Friends of The Pinnacle   weeding effort  2015 - 2016  
  

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An important aspect of the Weed Management Plan is monitoring and reporting on our interventions. This includes monitoring our weeding effort to know how our resources have been deployed, and to compare it with the requirements projected in the plan and effort in previous years.

Data on this page is for the year 1 July 2014 to 30 June 2015. Weeding effort for the current year, updated monthly, can be found at weeding effort. Effort can also be viewed for the completed years 2010-2011, 2011-2012, 2012-2013, 2013-2014 and 2014-2015.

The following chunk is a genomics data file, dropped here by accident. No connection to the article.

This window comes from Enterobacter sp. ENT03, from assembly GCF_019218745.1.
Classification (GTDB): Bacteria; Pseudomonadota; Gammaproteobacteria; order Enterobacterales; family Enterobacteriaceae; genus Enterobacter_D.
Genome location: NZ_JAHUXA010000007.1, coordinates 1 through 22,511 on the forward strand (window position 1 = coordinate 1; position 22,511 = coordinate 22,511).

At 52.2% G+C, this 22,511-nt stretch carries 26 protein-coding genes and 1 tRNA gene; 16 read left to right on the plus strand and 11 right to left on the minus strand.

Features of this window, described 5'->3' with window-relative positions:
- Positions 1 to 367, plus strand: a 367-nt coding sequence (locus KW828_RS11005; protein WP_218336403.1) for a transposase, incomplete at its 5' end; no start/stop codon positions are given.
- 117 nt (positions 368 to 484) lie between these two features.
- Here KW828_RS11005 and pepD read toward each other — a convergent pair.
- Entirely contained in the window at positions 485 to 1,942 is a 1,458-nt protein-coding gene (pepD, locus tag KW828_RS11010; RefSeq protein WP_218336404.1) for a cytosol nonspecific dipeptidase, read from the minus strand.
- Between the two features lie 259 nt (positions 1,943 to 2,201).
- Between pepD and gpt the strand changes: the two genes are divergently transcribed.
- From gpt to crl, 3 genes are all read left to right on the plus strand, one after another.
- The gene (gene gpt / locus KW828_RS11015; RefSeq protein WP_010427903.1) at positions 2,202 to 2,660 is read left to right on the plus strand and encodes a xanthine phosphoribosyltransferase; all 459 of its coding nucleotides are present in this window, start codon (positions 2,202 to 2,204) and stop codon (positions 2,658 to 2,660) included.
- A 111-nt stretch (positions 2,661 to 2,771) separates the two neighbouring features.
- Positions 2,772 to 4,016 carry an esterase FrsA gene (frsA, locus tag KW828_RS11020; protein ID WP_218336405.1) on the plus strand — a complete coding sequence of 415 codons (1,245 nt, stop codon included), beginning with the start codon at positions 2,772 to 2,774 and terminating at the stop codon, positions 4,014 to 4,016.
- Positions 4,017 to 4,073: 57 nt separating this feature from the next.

Tip: Hover mouse over chart thumbnail to see full size chart.

Total Effort


The chart shows the total effort for each of the last five seasons, divided into the time spent in the Reserve, Bottom Pinnacle and North Kama paddocks.

Between 1 July 2015 and 30 June 2016, the total amount of effort deployed in weed management was 1160 hours. This was 5% more than last season and within 1% of the average of the previous 5 seasons. The amount of time spent on the Reserve itself was 10% more than last season; 66% of the total effort this season was spent on the Reserve.